Corporal Sizemore stopped the vehicle two blocks away, and Corporal Davis arrived shortly thereafter. Corporal Davis approached the passenger side of the vehicle and recognized defendant as being the same person who had been at the residence. Defendant was staring straight ahead and was clenching his jaw. Corporal Davis noted that defendant appeared nervous, and also observed a bulge in his mouth that seemed to move from side to side. Corporal Davis asked defendant if he had any identification. Defendant responded “no”, but when he spoke his voice was muffled as if something was in his mouth. Corporal Davis asked defendantto exit the vehicle, and then asked him what he had in his mouth. Defendant clenched his mouth real tight and replied “Nothing.” When he did so, Corporal Davis noticed what appeared to be a brown piece of paper, described as a ball the size of a quarter, in the defendant's mouth. Corporal Davis instructed defendant to spit out the object and informed him he was under arrest. Corporal Davis tried to force the object out of defendant's mouth, but defendant resisted. Defendant pulled away and began to run, but he was tackled and subdued with pepper spray. Eventually, defendant spit the object out. Corporal Davis described the item as a “very wet brown piece of paper rolled up in a ball” with “white crumbly substance coming out of it.”
     Defendant's sole argument on appeal is that the trial court erred by denying his motion to suppress. Defendant renews his contention from his motion to suppress that police lacked reasonable suspicion to justify the stop. Defendant asserts that the only factor, his presence in a known drug location, is insufficient to establish reasonable suspicion.
    After careful review of the record, briefs and contentions of the parties, we affirm. “The scope of review on appeal of the denial of a defendant's motion to suppress is strictly limited to determining whether the trial court's findings of fact are supported by competent evidence, in which case they are binding on appeal, and in turn, whether those findings support the trial court's conclusions of law.” State v. Corpening, 109 N.C. App. 586, 587-88, 427 S.E.2d 892, 893 (1993).      In the case sub judice, the trial court found that the stop was properly based on reasonable articulable suspicion that defendant was engaged in criminal activity, namely, the unlawful possession of controlled substances . Our Supreme Court has stated that:
        It is well established that an officer may undertake an investigatory stop of a person, so long as that officer has a reasonable and articulable suspicion, based on objective facts, that the person is engaged in criminal activity. Courts must consider the totality of the circumstances -- the whole picture in making the determination as to whether a reasonable suspicion to make an investigatory stop existed at the time the stop was made.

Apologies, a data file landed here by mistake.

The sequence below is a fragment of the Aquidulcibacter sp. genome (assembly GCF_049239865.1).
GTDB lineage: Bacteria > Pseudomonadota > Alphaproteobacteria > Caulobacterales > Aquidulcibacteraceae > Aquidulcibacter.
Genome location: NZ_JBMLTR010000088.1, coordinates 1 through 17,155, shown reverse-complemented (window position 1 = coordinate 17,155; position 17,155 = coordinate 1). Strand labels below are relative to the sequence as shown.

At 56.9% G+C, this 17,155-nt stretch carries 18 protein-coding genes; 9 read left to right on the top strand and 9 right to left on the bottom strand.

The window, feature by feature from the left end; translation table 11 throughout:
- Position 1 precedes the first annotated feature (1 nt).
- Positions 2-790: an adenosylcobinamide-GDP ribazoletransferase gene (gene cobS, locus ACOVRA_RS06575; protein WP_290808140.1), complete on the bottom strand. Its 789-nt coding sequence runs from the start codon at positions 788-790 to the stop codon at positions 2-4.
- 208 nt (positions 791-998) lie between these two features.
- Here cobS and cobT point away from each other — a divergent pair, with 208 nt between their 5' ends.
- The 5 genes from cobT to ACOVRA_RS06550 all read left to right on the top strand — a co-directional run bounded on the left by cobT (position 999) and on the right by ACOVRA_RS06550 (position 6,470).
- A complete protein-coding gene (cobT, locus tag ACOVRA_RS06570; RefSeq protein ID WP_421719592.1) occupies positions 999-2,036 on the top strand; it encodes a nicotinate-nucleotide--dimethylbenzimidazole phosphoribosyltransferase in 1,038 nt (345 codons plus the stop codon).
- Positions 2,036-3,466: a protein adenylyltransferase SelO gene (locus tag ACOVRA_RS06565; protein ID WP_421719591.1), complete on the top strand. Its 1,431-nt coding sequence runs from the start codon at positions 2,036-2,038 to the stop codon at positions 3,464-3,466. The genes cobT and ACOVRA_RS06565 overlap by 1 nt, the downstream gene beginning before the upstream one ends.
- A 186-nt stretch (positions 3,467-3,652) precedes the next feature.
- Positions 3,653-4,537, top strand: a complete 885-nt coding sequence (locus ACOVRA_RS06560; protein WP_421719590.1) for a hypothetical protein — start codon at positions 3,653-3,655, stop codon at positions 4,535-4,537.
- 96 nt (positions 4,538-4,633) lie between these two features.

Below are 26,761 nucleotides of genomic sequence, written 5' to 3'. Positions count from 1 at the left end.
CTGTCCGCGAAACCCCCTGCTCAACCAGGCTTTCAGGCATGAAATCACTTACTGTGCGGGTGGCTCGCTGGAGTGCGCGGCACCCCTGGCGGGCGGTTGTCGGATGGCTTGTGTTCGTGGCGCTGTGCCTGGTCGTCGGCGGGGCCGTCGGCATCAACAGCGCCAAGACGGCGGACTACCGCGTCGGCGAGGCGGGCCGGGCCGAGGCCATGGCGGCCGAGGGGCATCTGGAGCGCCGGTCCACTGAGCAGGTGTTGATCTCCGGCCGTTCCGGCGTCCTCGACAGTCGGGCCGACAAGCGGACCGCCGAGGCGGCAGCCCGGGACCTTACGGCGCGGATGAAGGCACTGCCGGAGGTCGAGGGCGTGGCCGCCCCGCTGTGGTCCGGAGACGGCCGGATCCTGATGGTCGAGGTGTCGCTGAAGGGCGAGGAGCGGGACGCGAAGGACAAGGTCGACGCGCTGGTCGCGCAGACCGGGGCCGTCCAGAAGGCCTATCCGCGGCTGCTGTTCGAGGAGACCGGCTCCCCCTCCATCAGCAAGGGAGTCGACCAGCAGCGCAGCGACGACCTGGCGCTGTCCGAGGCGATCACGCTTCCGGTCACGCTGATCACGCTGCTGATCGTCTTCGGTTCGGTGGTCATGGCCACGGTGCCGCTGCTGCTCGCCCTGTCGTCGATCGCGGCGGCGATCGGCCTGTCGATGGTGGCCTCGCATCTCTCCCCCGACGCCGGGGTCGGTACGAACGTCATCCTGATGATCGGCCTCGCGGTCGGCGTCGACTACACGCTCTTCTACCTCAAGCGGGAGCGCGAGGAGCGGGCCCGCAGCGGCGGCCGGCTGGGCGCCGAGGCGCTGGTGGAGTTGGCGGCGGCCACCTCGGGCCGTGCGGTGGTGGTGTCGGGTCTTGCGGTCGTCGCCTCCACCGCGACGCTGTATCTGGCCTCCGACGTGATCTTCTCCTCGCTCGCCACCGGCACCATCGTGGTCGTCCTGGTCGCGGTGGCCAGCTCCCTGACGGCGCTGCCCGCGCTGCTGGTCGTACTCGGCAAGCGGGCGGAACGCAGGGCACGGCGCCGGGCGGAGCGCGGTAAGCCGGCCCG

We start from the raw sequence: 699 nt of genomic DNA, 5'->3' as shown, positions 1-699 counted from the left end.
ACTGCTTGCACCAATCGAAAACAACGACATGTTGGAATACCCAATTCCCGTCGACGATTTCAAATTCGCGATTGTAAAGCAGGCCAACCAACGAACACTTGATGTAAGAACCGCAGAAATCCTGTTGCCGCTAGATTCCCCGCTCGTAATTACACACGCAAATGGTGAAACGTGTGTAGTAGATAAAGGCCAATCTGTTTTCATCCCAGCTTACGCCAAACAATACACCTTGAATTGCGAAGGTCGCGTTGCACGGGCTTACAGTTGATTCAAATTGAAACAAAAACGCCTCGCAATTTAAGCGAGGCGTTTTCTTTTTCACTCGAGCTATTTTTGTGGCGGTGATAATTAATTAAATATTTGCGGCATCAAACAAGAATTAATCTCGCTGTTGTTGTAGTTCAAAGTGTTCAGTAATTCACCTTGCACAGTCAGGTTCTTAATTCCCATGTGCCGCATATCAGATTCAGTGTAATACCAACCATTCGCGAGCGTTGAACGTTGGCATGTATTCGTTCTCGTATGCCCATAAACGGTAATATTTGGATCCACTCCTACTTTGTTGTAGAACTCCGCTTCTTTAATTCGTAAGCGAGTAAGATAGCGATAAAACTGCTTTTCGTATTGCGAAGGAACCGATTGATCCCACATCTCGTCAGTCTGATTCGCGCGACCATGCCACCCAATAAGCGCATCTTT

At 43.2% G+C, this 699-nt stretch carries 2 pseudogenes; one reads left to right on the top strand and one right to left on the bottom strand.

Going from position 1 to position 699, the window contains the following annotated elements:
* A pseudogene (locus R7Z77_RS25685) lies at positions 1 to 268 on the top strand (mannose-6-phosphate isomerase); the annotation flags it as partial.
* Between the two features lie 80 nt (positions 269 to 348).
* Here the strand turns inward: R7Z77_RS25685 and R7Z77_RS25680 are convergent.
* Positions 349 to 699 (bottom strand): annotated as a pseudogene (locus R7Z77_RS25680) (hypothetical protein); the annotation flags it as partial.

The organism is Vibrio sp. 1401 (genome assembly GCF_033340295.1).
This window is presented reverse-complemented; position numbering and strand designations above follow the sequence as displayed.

The totality of the circumstances test must be viewed through the prism of a reasonable police officer standard; that is, the reviewing court must take into account an officer's training and experience. Thus, a police officer must have developed more than an unparticularized suspicion or hunch before an investigatory stop may occur.

State v. Willis, 125 N.C. App. 537, 541, 481 S.E.2d 407, 410 (1997) (internal quotation marks and citations omitted). Here, the trial court cited Corporal Davis' experience and training in drug investigations. Corporal Davis was a veteran officer of fourteen years, was a member of a unit that concentrated on street level drug transactions, and had received specialized training in street level drug investigations and interdiction. Additionally, Corporal Davis had accounted for between 50 to 100 drug related arrests during his tenure. The trial court found that “[t]hrough his education, training and practical experience, Corporal Davis became acquainted and familiar with drugs and the manner in which they arebought and sold in various neighborhoods.”
    The trial court also considered the complaints about and observations of suspected drug activity at 1903 Martin Luther King Drive. The trial court noted that Corporal Davis' unit was specifically informed that drug buyers would walk behind the residence and purchase drugs at a rear basement door. Corporal Davis was familiar with the residence and the door, having previously visited the home during a drug investigation. Consistent with the information that the unit had received, officers observed people enter the backyard and briefly disappear behind the residence. Furthermore, several persons who had been stopped after leaving the residence were found in possession of crack cocaine. In identical fashion, defendant appeared at the house, walked into the backyard, disappeared for three to five minutes, reappeared and walked immediately to his waiting car and left. Based on the totality of the circumstances, we hold that the trial court properly concluded that reasonable suspicion existed. Thus, the investigatory stop was lawful. Accordingly, we affirm.
    Affirmed.
    Judges TYSON and BRYANT concur.
    Report per Rule 30(e).